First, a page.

But this problem was actually solved thousands of years ago in China through an ancient practice called Face Reading. Written references to this practice go back 600 BC but the earliest roots can be traced back to 2600 BC. I was first introduced to this practice in 2013 when I stumbled upon a seminar in Shanghai being taught in the subject.  Even now in China this practice is not widely adopted or followed but my experience over the last years has put me in the camp of a firm believer that this is a great way to get a quick idea of how to manage people or understand the best way to communicate with them.

A blog post can do no justice to this topic but the core foundation of the practice is that the shape and features of the face determine personality types. Whaaat??…you might say.  The shape of the face is genetic and determined by genes its got nothing to do with personality! That was my first reaction, but as in anything living…the environment can have a huge influence on the physical form of something.  Communication between people has very little to do with the words or the actual voice but 70% of communication is through body language. Our brain has a massive 30% of it dedicated to visual processing and a large percentage dedicated to decoding facial features and expressions.  So why do we biologically have such an inclination to decode the face to such detail?  The face tells a lot about the emotional and thinking state of a person. The face is in fact a reflection of our internal state.

So when we have consistent emotions with certain personality types these characteristics will inevitably show up as consistent signs on the face. That is the foundation of Chinese Face Reading. One of the fastest ways to get a general idea of the personality of someone is to look at the shape of the face.  In Chinese Face Reading these are broken down into 5 major types:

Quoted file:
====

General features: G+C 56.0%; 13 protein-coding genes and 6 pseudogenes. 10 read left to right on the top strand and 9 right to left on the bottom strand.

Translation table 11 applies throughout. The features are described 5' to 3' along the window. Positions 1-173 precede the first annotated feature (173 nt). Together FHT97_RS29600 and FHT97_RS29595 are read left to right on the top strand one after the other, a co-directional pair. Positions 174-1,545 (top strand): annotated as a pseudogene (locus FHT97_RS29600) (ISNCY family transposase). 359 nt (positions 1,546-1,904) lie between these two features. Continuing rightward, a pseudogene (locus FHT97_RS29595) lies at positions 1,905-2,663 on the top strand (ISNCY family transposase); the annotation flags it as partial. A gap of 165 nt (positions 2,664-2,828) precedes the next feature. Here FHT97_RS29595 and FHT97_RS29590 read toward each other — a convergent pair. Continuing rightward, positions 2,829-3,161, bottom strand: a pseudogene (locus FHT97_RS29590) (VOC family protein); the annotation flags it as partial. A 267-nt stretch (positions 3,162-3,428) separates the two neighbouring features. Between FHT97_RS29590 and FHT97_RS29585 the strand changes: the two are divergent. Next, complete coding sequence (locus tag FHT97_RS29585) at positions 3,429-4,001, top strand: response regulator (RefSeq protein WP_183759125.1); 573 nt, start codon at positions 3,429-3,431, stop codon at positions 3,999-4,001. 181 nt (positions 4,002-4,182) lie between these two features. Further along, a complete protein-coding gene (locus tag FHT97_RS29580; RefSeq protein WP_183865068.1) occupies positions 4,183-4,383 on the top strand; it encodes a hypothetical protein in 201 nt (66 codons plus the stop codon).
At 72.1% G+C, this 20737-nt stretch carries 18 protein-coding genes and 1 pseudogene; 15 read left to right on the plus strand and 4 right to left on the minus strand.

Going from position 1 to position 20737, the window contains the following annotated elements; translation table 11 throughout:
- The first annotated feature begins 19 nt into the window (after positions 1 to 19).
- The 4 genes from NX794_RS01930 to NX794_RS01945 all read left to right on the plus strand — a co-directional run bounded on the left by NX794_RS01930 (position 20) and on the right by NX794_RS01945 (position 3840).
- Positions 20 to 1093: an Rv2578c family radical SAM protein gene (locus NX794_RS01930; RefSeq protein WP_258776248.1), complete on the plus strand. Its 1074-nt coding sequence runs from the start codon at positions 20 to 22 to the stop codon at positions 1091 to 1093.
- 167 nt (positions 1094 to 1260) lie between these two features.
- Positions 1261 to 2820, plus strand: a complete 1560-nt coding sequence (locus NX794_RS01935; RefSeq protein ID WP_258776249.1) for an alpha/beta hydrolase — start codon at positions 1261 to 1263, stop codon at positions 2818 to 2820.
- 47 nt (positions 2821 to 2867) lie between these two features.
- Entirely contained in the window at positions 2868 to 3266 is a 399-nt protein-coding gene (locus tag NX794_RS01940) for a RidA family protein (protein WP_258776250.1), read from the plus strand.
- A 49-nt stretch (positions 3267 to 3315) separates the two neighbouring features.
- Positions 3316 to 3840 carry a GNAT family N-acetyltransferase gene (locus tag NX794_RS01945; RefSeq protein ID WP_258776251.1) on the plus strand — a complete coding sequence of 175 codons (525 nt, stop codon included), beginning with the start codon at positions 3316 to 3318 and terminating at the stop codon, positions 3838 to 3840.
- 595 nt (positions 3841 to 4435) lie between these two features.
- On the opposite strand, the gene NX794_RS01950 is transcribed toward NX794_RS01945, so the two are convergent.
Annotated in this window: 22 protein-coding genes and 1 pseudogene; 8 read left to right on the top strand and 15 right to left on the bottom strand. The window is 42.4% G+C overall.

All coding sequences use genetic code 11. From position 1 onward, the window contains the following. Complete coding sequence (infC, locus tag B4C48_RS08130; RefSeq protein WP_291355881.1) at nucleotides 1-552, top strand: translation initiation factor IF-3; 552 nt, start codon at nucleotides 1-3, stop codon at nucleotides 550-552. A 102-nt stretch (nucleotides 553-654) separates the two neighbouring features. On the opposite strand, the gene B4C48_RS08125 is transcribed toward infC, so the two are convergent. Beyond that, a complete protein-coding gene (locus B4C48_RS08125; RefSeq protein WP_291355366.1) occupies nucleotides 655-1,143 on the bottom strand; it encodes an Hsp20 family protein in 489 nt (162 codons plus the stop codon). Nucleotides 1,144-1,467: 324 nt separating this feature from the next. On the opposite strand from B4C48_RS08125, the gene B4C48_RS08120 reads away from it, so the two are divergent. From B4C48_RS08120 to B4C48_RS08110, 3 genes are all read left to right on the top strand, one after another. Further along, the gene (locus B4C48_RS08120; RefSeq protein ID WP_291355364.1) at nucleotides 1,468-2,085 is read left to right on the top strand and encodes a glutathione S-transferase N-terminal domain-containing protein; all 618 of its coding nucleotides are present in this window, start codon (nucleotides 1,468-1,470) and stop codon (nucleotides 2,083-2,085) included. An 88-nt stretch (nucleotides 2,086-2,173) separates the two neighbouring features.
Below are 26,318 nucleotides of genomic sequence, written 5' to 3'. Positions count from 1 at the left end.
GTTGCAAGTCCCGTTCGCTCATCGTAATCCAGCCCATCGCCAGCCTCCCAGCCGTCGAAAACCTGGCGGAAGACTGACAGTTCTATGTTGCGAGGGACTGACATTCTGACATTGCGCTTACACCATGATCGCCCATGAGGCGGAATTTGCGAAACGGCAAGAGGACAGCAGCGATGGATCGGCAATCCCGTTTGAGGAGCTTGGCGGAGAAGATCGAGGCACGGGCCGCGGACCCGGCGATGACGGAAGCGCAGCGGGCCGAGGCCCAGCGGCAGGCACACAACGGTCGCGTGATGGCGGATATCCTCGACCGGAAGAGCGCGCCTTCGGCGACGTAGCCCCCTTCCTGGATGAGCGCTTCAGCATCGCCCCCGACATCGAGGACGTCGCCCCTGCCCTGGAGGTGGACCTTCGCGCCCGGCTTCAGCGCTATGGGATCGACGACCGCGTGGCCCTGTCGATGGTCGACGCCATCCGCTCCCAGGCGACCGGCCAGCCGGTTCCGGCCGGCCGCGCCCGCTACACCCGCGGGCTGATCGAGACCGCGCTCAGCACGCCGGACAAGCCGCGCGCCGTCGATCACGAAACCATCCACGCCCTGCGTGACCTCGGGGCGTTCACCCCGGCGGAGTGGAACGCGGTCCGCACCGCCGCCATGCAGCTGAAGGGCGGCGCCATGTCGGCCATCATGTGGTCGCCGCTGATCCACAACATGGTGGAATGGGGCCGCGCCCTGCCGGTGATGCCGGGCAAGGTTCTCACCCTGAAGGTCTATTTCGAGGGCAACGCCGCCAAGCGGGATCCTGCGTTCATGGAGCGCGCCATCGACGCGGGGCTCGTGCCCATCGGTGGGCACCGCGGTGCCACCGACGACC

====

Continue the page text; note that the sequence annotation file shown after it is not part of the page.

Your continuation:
1. Metal: Sharp high cheekbones. Personality is professional and seeks perfection. The archetype is the Defender – who value justice, perfection and wholeness but are often the last to accept change.
  2. Earth: Round, squarish face. Nurturing type personality caring about other people. The archetype is the Muse – who want to see others reach their full potential but can often drift into passivity.
  3. Water: low round cheeks. Stubborn and likes options. The archetype would be the Pioneer—curious, innovative, brave and optimistic but does not stick around for long term value building.
  4. Wood: rectangular face and bushy eyebrows. Likes to take command. The archetype is the Captain —  who is confident and tireless to support a goal but can fall victim to issuing orders rather than inspiring.
  5. Fire: Oval egg shaped face. Passionate and likes to do many things. The archetype is the Magician – who is playful and delighting people around them but sometimes the mystery may look like fraud.

The above is a fairly generic description and there are many subtleties in Chinese Face Reading that give various types of insights. Now whether you believe in it or not, these are great tools to understand there are certain personality types and not everyone is the same nor is one better than another. Each has a unique strength and unique weaknesses that can be accepted for what they are. The power of this practice is that you just need to see someone’s face to get a gauge of their personality…no extensive conversation or tests needed. Confucius was born in 550BC just around the time that Face Reading was being written into texts and although he was not known for his teachings for Face Reading this one was a golden secret that he was wise not to teach so widely.